This picture was taken mid afternoon in Dubai, with the sun about half high in the sky. The flash power needed in this circumstances is no mean feat, if an umbrella is used. The aperture was relatively open at 6.3 because I used a Polarizer to soak up light and smoothen the skin tones. The main light comes from a shoot through umbrella with three Metz 45 at manual full power. The fill light was an on camera SB 900 set to manual 1/32 which also triggered the Metz Set up.
The three flashes assembled with their brackets. All of them had the diffuser on, and were set to full Manual Output.
I used three photocells to trigger them individually, because I used three different models. CT-1, CT-4 and CL-4 digital. I did not want the three different models with very different Voltages to be wired together. Therefore one cell for each.
!!!! Caution !!!! If you connect a CT-1 and a low voltage model to the same cell electronics might be damaged!
The main question I want to explore today is the one of multiple flashes used to get a stronger output. Joe Mc Nally's Christmas Tree like set up with many SB-800 and SB-900 are legendary.
However there is physics to be considered. Combining two flashes does NOT result in double the guide number. Because light fall off in square relation to distance one needs a the power of 2 of number of flashes. Therefore to double the guide number (effectively double the distance) FOUR units are needed. To quadruple the guide number SIXTEEN units are needed.
There is a German website http://www.plainpix.com/fototools.php which has a number of tools to easy calculate some photographic relations. On the bottom of the page is a tool where one can give in the guide number of combined flashes and the overall guide number is calculated.
Below is a table with Guide Numbers for additional flash units used. (Guide Number for ISO 100 in meters at 35 mm)
|Flashes||SB 800||SB 900||Metz 45|
Looking at the table there are a few interesting observations.
1) For each additional unit added the actual increase in guide number gets less and less. The second SB 800 adds 16 to the overall guide number. The eighth adds only 6. The conclusion is that the "many small light" build up has its limitations and the point where it becomes really impractical is quickly reached.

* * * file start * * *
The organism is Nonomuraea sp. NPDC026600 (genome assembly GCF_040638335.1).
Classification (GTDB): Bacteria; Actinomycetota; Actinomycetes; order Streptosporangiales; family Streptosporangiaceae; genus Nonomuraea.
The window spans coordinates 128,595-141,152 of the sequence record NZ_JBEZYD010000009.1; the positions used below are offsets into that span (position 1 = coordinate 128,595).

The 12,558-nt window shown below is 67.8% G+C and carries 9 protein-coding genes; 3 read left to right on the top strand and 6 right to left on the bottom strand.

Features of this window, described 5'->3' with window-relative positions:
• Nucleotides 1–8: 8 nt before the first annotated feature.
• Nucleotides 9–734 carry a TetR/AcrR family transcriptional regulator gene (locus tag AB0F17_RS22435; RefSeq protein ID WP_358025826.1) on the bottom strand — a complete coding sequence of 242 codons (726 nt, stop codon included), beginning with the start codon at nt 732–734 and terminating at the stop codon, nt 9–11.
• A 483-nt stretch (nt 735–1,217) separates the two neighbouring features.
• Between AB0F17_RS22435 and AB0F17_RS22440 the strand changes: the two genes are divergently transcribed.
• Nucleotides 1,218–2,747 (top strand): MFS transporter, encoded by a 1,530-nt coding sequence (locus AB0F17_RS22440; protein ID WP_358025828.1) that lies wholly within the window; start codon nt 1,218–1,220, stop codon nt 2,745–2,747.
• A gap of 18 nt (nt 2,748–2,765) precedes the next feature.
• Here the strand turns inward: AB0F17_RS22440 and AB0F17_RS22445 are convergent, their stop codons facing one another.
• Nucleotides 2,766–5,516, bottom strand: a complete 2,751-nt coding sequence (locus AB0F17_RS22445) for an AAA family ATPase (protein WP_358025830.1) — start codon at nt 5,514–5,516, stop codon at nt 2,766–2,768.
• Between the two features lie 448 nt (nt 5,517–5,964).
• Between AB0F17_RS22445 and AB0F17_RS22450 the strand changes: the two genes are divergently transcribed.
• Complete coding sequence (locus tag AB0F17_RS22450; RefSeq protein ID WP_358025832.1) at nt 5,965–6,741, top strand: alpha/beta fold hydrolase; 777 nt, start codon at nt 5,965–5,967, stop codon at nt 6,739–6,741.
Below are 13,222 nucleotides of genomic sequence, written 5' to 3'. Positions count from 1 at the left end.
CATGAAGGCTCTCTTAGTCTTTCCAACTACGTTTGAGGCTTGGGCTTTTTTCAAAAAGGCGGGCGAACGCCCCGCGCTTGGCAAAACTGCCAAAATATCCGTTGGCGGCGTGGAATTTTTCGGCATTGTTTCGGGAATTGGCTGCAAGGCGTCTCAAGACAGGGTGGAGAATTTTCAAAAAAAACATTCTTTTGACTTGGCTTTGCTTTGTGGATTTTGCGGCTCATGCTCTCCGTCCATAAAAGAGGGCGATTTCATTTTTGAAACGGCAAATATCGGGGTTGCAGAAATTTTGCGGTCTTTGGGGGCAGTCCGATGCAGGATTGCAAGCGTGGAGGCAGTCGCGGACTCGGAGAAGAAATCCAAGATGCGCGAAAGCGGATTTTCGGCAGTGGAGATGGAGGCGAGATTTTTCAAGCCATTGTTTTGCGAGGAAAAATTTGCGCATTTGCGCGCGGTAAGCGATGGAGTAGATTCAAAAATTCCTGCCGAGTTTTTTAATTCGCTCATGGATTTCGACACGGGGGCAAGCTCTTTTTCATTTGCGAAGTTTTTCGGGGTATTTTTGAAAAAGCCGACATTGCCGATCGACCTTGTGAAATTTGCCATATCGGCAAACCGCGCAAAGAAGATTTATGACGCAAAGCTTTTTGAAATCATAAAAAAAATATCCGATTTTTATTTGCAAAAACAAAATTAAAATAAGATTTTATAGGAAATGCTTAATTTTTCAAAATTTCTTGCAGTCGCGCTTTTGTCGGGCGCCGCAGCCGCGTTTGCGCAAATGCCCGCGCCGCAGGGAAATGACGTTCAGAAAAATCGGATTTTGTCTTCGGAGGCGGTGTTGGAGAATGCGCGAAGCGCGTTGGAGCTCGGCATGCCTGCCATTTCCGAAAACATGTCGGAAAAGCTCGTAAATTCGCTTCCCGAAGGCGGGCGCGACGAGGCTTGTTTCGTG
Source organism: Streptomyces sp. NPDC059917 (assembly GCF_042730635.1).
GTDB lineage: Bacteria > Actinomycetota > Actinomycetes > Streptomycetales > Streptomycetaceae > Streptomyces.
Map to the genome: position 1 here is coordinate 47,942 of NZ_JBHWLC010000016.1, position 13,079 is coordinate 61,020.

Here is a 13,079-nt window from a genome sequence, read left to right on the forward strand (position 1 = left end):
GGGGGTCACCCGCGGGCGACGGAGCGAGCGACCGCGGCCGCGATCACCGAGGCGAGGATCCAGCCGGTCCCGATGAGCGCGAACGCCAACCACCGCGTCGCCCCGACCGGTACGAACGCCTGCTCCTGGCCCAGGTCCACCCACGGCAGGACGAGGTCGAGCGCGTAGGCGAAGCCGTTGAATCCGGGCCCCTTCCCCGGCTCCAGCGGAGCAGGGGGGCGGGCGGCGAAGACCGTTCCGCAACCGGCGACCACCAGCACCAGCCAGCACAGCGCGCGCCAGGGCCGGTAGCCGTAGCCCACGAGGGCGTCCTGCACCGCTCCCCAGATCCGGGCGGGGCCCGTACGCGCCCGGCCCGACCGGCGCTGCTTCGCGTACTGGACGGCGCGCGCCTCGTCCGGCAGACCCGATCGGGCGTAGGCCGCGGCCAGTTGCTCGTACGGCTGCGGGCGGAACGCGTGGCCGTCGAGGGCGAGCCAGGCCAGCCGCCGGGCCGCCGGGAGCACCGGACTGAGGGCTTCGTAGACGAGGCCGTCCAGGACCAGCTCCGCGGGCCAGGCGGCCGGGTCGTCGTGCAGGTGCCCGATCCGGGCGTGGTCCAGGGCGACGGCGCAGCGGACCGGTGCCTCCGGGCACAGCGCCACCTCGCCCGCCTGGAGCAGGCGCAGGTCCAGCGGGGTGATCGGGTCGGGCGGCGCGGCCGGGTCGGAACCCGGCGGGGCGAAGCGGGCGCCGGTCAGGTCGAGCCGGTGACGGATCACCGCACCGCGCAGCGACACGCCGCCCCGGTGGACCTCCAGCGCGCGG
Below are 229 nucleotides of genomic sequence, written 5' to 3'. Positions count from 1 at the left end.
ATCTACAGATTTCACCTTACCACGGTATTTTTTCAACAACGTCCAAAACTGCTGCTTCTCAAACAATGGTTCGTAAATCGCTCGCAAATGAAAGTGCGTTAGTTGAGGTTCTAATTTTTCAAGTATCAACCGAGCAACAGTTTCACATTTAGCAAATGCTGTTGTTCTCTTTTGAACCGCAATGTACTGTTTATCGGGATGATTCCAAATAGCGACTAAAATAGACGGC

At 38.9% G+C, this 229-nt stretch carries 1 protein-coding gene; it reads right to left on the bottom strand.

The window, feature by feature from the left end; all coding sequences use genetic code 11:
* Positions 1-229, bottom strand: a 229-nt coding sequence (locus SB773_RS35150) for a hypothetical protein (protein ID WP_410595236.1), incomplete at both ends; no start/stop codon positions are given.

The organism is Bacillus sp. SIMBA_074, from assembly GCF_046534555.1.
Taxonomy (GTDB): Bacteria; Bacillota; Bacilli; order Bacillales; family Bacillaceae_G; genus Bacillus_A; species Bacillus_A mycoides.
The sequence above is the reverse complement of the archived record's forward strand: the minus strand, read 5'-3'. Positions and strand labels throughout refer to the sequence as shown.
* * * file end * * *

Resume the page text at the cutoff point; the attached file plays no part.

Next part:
2) Comparing models in the table one realises that maximum initial power is desirable in such a set up. For a guide number of 90 one needs 4 Metz 45ers compared to 7 SB900.
3) Big Stobes are really more practical from a point. 500 Ws = GN 85, 1000 Ws = GN 120, 1500 = GN 150. Comparing price and bulk the big ones are worth a consideration if a high power light output is needed. To replace one 1500 Ws big flash 16 SB900es would be needed.
Huh? Isn't that contrary to the whole carry less equipment story that started the strobist movement?
Well a full fledged big flash set up with 2 to 3 lights is much more bulkier than 3 or even 8 small flashes. The many small flashes are also more versatile in distributing them. And most of the time when full power output is not needed the small flashes do the same job as a big one with a weight advantage comparing light to light.
However when Raw power is needed the big ones come to the forefront.
Back to the picture above. The three Metz 45 have a raw GN of 78. With 200 ISO , 1.7 meter distance that would amount to an Aperture 64. The light loss in the shoot throough umbrella of roughly two stops brings us to Aperture 22. A further two stops of loss for the polarizer and we arrive at 11. The wide angle diffusers bring us to about 8. Close enough to the aperture found by test shots.
The sky is in the direction against the sun and is still very, very bright. Closing the aperture further to get the sky darker would have needed quite a bit more light.
So how far can I go by using all my available flash units fired together? 2 x SB900, 4x SB800, 2 x Metz 54-4, 6 x Metz 45 Total =152 I have not tried that yet. There will be another sunny weekend in Dubai.